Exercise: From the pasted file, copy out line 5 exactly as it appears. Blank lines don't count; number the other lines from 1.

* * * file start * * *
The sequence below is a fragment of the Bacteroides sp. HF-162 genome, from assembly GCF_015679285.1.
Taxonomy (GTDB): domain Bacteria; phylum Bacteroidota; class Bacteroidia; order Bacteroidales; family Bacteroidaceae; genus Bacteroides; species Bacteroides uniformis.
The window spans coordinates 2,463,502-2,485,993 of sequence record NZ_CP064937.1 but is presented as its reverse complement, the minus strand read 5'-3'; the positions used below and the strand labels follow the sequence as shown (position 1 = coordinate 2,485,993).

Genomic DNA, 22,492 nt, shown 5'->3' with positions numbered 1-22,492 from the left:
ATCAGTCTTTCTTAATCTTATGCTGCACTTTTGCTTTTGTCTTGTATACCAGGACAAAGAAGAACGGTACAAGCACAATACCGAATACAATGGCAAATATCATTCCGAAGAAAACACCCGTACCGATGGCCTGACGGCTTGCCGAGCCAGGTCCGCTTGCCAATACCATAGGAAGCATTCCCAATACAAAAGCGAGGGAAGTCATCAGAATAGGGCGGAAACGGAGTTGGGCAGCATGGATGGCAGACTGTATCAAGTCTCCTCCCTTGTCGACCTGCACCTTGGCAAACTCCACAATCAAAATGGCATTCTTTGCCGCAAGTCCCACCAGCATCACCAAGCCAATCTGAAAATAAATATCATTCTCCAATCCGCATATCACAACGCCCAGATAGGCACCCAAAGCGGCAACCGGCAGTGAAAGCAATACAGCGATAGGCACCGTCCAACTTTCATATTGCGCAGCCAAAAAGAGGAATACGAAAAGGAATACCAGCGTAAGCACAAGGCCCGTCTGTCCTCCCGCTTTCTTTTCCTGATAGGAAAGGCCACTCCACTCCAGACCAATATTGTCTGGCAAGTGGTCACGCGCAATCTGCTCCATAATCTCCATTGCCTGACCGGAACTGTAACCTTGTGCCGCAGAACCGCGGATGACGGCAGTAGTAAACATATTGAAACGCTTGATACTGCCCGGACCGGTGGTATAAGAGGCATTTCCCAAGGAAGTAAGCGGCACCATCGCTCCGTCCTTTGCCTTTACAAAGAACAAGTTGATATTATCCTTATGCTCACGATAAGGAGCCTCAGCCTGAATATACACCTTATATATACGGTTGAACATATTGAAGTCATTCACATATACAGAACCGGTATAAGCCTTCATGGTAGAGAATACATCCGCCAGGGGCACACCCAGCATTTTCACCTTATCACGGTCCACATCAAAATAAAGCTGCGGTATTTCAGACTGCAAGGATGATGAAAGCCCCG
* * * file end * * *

ATCAGTCTTTCTTAATCTTATGCTGCACTTTTGCTTTTGTCTTGTATACCAGGACAAAGAAGAACGGTACAAGCACAATACCGAATACAATGGCAAATATCATTCCGAAGAAAACACCCGTACCGATGGCCTGACGGCTTGCCGAGCCAGGTCCGCTTGCCAATACCATAGGAAGCATTCCCAATACAAAAGCGAGGGAAGTCATCAGAATAGGGCGGAAACGGAGTTGGGCAGCATGGATGGCAGACTGTATCAAGTCTCCTCCCTTGTCGACCTGCACCTTGGCAAACTCCACAATCAAAATGGCATTCTTTGCCGCAAGTCCCACCAGCATCACCAAGCCAATCTGAAAATAAATATCATTCTCCAATCCGCATATCACAACGCCCAGATAGGCACCCAAAGCGGCAACCGGCAGTGAAAGCAATACAGCGATAGGCACCGTCCAACTTTCATATTGCGCAGCCAAAAAGAGGAATACGAAAAGGAATACCAGCGTAAGCACAAGGCCCGTCTGTCCTCCCGCTTTCTTTTCCTGATAGGAAAGGCCACTCCACTCCAGACCAATATTGTCTGGCAAGTGGTCACGCGCAATCTGCTCCATAATCTCCATTGCCTGACCGGAACTGTAACCTTGTGCCGCAGAACCGCGGATGACGGCAGTAGTAAACATATTGAAACGCTTGATACTGCCCGGACCGGTGGTATAAGAGGCATTTCCCAAGGAAGTAAGCGGCACCATCGCTCCGTCCTTTGCCTTTACAAAGAACAAGTTGATATTATCCTTATGCTCACGATAAGGAGCCTCAGCCTGAATATACACCTTATATATACGGTTGAACATATTGAAGTCATTCACATATACAGAACCGGTATAAGCCTTCATGGTAGAGAATACATCCGCCAGGGGCACACCCAGCATTTTCACCTTATCACGGTCCACATCAAAATAAAGCTGCGGTATTTCAGACTGCAAGGATGATGAAAGCCCCG